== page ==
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Pediatr Phys Ther. 2002 Fall;14(3):132-44.

Impairment, disability, and satisfaction outcomes after lower-extremity botulinum toxin a injections for children with cerebral palsy.

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The Research Center for Children with Special Health Care Needs (M.A.F., H.M.D.) and Physical Therapy Department (K.J.R.), Franciscan Children’s Hospital and Rehabilitation Center, Boston, Mass; and Programs in Rehabilitation Sciences, Drexel University (M.E.O.), Philadelphia, Pa.



The purpose of this study was to document impairment, disability, and parent satisfaction outcomes for children with cerebral palsy who received botulinum toxin A (BtA) injections.


Seven children, three to 11 years old, participated in this multiple single-subject AB design study. Impairment, disability, and satisfaction outcomes were documented using passive range of motion measurements, Modified Ashworth Scale scores, and the Canadian Occupational Performance Measure. These outcomes were measured every two weeks during the two-month baseline phase and the four-month intervention phase. Outcomes for each child were graphed and visually analyzed for changes in level, trend, and slope.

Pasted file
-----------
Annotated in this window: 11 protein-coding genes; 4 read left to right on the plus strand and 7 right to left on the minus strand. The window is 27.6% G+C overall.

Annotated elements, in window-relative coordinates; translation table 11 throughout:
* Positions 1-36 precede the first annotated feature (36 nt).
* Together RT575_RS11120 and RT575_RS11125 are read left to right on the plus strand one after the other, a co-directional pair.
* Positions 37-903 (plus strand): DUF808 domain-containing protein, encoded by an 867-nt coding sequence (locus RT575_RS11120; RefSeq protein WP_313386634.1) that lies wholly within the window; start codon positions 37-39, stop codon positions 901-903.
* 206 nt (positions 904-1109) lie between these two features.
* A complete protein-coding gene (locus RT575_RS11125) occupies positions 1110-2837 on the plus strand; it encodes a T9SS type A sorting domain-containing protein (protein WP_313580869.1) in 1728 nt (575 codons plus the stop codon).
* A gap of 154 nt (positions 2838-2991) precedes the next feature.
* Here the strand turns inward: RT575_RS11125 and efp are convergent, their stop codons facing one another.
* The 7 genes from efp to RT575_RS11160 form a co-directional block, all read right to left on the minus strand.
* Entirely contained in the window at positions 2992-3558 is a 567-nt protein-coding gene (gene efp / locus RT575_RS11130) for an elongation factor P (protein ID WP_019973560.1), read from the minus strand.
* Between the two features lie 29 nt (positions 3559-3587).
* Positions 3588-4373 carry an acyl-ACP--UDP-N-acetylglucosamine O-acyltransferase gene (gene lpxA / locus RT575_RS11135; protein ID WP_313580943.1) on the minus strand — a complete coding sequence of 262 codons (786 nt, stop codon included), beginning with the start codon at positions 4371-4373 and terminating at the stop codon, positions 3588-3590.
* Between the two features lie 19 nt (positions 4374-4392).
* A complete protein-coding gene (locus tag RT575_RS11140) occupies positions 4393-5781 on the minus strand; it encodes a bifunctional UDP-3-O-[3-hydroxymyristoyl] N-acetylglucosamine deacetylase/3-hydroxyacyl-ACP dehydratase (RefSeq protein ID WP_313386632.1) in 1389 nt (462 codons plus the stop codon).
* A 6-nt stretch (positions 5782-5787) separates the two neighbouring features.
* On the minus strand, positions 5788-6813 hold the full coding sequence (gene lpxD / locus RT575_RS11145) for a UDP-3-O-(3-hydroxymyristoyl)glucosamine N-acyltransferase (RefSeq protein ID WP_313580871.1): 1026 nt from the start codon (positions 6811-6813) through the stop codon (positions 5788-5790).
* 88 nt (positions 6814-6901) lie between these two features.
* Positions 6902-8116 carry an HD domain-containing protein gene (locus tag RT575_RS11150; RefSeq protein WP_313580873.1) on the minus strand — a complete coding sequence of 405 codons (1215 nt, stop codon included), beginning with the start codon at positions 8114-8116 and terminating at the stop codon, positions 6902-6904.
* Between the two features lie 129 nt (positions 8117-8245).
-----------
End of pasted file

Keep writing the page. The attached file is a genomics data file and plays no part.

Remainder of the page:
After BtA injections, all children demonstrated an increase in passive range of motion and a decrease in spasticity in at least some of the injected muscles. Six of the seven children demonstrated improvements in disability and parent satisfaction outcomes.


Improvement in a variety of outcomes may be observed after BtA injections in children with cerebral palsy and lower-extremity spasticity who are ambulatory.

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